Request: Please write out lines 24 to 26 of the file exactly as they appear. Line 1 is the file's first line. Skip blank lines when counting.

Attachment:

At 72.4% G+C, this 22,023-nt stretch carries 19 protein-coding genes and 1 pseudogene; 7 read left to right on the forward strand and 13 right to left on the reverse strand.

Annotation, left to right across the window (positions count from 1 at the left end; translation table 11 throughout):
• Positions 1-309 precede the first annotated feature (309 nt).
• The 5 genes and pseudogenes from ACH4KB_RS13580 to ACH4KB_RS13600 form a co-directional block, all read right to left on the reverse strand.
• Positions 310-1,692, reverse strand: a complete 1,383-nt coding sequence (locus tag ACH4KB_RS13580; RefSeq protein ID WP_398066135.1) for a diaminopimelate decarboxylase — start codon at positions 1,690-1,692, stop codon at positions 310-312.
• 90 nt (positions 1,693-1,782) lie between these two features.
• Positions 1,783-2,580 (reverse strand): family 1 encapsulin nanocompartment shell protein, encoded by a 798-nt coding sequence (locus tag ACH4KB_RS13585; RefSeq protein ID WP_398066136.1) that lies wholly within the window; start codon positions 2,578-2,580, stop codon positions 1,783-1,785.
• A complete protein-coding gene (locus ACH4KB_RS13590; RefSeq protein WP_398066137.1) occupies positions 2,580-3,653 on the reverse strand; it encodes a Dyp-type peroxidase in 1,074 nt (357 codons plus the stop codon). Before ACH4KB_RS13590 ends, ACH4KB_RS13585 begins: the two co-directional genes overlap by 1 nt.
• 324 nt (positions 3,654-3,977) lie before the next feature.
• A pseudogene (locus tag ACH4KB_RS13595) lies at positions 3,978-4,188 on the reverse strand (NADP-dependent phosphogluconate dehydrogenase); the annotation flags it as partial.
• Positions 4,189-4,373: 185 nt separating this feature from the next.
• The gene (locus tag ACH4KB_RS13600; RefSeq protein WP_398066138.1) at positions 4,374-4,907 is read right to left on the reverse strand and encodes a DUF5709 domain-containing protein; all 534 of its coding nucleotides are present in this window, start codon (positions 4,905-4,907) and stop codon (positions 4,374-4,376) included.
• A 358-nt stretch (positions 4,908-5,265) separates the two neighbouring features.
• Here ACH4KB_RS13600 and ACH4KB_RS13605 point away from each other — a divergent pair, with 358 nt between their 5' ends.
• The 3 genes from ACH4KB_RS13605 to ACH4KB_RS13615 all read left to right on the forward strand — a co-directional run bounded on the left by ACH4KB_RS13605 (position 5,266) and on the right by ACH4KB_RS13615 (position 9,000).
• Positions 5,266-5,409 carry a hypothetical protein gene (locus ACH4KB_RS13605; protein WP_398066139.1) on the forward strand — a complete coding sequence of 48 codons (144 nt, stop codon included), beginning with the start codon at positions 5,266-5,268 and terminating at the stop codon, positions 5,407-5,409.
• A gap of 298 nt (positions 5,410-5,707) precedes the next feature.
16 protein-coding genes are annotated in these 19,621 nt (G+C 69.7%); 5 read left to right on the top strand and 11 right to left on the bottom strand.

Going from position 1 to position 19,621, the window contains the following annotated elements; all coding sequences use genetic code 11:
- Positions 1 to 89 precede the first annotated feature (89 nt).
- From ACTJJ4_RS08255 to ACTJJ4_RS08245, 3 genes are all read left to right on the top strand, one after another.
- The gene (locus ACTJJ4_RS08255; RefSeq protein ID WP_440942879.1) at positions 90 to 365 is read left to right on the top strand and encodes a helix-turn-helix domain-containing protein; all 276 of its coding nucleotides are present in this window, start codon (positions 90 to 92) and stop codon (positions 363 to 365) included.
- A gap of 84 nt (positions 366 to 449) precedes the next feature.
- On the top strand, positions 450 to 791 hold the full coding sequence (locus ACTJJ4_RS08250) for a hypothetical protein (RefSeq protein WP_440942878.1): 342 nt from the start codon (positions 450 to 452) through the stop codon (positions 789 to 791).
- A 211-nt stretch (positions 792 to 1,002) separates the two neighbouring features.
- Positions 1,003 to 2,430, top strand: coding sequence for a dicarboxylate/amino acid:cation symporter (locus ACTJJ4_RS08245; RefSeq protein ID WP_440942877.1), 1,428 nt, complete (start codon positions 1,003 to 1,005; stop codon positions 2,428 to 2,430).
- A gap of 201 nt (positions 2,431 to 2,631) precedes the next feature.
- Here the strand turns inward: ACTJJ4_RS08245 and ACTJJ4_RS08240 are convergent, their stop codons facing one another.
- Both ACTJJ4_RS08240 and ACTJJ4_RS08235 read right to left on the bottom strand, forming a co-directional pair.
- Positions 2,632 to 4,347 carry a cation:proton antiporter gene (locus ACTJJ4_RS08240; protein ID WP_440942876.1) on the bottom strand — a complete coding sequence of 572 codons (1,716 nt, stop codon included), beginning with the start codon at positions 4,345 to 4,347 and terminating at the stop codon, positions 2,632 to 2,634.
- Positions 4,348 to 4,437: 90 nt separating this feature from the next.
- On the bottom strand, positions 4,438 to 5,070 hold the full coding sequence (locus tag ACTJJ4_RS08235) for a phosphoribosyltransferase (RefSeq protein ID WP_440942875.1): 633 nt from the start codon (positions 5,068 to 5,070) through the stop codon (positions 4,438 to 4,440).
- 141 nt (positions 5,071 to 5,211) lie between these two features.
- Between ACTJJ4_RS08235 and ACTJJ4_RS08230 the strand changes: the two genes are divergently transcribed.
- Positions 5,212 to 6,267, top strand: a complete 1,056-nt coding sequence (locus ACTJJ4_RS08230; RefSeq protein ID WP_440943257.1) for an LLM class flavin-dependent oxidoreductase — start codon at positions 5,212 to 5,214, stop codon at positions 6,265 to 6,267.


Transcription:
- On the top strand, positions 450 to 791 hold the full coding sequence (locus ACTJJ4_RS08250) for a hypothetical protein (RefSeq protein WP_440942878.1): 342 nt from the start codon (positions 450 to 452) through the stop codon (positions 789 to 791).
- A 211-nt stretch (positions 792 to 1,002) separates the two neighbouring features.
- Positions 1,003 to 2,430, top strand: coding sequence for a dicarboxylate/amino acid:cation symporter (locus ACTJJ4_RS08245; RefSeq protein ID WP_440942877.1), 1,428 nt, complete (start codon positions 1,003 to 1,005; stop codon positions 2,428 to 2,430).